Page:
There's one primary counter argument to this trade: We should have gotten more for Ludwick. Several commenters have said this and, admittedly, I agree with them to some extent. We could have waited for the offseason and possibly gotten more. The problem I have with this is that the market for Ludwick didn't seem to materialize. I think I've succinctly laid out Ludwick's $$$ so please don't tell me I don't understand that valuation. My argument is that regardless of what we perceive or calculate his value to be, the market did not consider him worth that much.

Remember that the very first mention of Ludwick being involved came from a NL club -- likely it wasn't the Padres or the Cardinals. You'd hear something like that as coming from a "padres source". It was not a secret that Moz was trying to move Ludwick. The argument that we should have gotten more relies on Mozeliak not doing his due diligence with other teams AND other teams being dumb. Both of those premises are extremely suspect. Indeed, we've looked at this as the Cardinals being the primary movers in this trade. More likely, it looks like it was the Padres greasing the wheels.

So if the Cardinals weren't able to capitalize on Ludwick's total value, the argument then proceeds that they should have kept him. That's risky business.  Who knows what the offseason market winds up producing for you. You've also then passed up the chance to upgrade for the 2010 run. It's unrealistic to think that the Cardinals could have kept Ludwick at $9M in 2011. It was never going to happen with their payroll constraints. They traded him now for a) a certain return and b) the marginal 2010 wins.

Walt Jocketty was often criticized for leveraging the future of the club for the present value. Mozeliak is doing that now but on a very small scale. I like the decision calculus here but I'll readily admit that the team seems to be leaving some future surplus on the table -- probably something on the order of $5M.

*All figures are best guesses gleaned from yesterday's reporting.

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So, now that I've done my part as the team's salesperson, I've got a bone to pick. I made the argument yesterday that Jon Jay/Allen Craig help to mitigate the trade of Ryan Ludwick. I stand behind that. I may have been overly optimistic with my numbers for Jon Jay. I threw out a .340 wOBA but it's probably closer to .330 wOBA. I've never been high on Jay as a player. I'm on the record numerous times as Jay as a fourth outfielder. Still, a .330 wOBA is average and that changes the decision calculus further if you remove the trade from the vacuum.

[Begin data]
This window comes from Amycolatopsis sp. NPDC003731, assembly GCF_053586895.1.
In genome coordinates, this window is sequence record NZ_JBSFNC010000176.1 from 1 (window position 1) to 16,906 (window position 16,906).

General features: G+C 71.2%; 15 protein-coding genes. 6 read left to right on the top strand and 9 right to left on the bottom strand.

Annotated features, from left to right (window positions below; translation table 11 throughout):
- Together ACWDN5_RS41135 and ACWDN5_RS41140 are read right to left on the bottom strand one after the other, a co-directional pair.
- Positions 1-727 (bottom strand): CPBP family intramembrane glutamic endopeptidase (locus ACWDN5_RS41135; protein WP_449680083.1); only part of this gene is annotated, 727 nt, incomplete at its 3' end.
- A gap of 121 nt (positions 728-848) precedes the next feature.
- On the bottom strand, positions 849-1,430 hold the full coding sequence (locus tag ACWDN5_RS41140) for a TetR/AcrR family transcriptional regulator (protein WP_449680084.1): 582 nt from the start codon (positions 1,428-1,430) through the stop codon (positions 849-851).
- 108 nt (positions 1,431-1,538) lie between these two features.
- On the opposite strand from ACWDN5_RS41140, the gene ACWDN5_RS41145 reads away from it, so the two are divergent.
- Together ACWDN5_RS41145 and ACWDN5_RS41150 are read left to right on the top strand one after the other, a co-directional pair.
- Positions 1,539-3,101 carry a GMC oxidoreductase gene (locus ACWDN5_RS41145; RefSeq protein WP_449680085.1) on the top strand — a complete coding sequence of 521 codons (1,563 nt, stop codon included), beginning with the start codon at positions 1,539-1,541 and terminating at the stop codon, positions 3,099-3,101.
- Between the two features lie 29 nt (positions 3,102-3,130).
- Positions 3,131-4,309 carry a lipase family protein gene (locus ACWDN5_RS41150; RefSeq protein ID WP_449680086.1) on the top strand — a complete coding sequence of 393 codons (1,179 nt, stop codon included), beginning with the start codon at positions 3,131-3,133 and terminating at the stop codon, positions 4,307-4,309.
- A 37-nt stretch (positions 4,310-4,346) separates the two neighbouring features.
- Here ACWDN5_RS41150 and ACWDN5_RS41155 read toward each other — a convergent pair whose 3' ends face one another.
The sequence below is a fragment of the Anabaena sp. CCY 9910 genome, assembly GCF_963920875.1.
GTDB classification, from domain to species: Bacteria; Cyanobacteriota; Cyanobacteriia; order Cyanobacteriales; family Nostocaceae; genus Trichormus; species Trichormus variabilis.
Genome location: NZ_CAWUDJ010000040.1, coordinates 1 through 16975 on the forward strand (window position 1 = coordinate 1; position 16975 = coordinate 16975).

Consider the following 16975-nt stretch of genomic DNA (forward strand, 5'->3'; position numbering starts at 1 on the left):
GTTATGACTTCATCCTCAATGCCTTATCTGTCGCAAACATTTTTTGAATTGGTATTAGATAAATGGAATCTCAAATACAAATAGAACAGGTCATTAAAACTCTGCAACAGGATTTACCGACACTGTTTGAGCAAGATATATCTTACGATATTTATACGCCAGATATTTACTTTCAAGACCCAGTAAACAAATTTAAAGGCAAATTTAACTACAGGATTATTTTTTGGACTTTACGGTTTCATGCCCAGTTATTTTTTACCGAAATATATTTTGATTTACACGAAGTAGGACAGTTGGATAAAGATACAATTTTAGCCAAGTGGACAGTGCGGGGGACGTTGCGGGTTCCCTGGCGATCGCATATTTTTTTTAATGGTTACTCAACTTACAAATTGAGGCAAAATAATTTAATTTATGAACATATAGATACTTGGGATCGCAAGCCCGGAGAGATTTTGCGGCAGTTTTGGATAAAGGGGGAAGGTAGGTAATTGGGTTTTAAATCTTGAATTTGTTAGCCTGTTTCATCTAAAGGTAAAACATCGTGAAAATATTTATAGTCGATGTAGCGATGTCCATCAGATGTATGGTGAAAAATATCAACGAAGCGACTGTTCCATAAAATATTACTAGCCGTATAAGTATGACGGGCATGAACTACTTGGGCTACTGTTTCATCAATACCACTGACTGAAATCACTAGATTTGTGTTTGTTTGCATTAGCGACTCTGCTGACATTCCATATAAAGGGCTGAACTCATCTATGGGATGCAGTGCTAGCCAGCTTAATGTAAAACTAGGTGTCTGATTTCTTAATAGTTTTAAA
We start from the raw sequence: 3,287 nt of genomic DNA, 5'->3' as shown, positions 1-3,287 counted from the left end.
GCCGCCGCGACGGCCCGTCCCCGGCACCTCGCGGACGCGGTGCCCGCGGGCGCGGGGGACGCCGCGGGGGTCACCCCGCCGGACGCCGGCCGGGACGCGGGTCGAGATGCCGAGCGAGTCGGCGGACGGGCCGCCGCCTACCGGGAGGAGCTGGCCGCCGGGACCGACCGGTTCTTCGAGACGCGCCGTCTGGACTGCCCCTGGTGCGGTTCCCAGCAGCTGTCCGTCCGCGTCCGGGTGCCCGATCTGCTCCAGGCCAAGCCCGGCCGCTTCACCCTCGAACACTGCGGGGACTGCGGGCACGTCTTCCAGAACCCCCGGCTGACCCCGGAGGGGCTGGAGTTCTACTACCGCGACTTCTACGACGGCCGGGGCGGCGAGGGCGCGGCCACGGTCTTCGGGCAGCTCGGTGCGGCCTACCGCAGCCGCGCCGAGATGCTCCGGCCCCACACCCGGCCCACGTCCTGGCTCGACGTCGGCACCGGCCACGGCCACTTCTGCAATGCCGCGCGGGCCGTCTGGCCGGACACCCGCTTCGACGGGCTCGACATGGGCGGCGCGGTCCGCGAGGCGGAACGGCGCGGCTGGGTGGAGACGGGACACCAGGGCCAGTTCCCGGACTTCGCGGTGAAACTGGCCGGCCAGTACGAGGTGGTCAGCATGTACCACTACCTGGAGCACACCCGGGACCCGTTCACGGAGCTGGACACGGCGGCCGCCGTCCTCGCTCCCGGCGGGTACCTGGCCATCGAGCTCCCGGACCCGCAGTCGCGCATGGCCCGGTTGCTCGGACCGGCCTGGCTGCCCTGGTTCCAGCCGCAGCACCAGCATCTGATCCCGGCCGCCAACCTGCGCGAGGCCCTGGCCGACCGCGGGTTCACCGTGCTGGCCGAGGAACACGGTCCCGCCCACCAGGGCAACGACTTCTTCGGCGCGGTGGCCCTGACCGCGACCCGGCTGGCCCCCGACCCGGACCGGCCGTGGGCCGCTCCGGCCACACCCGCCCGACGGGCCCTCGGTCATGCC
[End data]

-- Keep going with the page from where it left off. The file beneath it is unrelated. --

It also takes a decision out of the hands of Tony LaRussa. TLR has said that Jay was "earning his at bats". The problem has been he's earning them at the expense of the better player in Colby Rasmus. John Mozeliak has effectively taken this decision out of the hands of TLR. That's a good thing. Time and again this season, TLR has made baseball decisions based on faulty evaluation that relies too much on his personal relationship with a player and too little on their on the field abilities.

Equally damning has been the roster decisions and that falls on the shoulders of the front office to a large degree. Putting players like Aaron Miles, Nick Stavinoha and Mike MacDougal on the roster over players like Tyler Greene, Allen Craig and Fernando Salas is inexcusable. In each case, the latter player is definitively more talented and definitively more probable to produce than the former.  TLR only compounds the folly by giving those players time on the field.

This club is in a tight pennant race. The club has some touch decisions coming up. When Allen Craig is available in 5 days, he should be recalled and Stavinoha should be demoted. There is not an excuse for this not taking place. When Kyle Lohse returns, Jeff Suppan should be DFA'd. Moving him to the bullpen is a failure. Getting him off the team is the decision that should be made. Mike MacDougal should be sent down for Fernando Salas. When David Freese returns, Aaron Miles should be DFA'd.

These are, imo, obvious talent based decisions. If the club isn't making them, someone isn't doing their job. They've made a good move for 2010 in acquiring Westbrook. They need to show equally good judgment regarding their other players on the 2010 roster. The organization cannot afford to be giving away runs at the margins in the 2010 NL Central race.

* * *

There's a lot of other things going on here that I'd like to talk about but having written a ton already I'm going to cut short:

  • This means bad things about Brad Penny, imo. I don't think the club expects him back this season.
  • Westbrook's fastball has been "worse" this season per the linear weights. First of all, remember that pitch type linear weights leave out important things like sequencing so I wouldn't get too worked up over them. Still to address Flim's question from yesterday, the reason the fastball is down in value is almost certainly due to command. His first pitch strikes are way down. He's probably struggling to put the sinker in the bottom of the zone rather than out of the zone. It also could be random fluctuation. I wouldn't read much into it.
  • I'm not sure if we'll pick up another player of the waiver wire. If we do, it's likely possible because the Cardinals kept this as a cash neutral deal. If they had spent the extra $2M to get Westbrook and keep Ludwick, they'd have dealt some flexibility in the process.

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Always check the captions. Robots can't write nearly as well as they can quip. Know your strengths.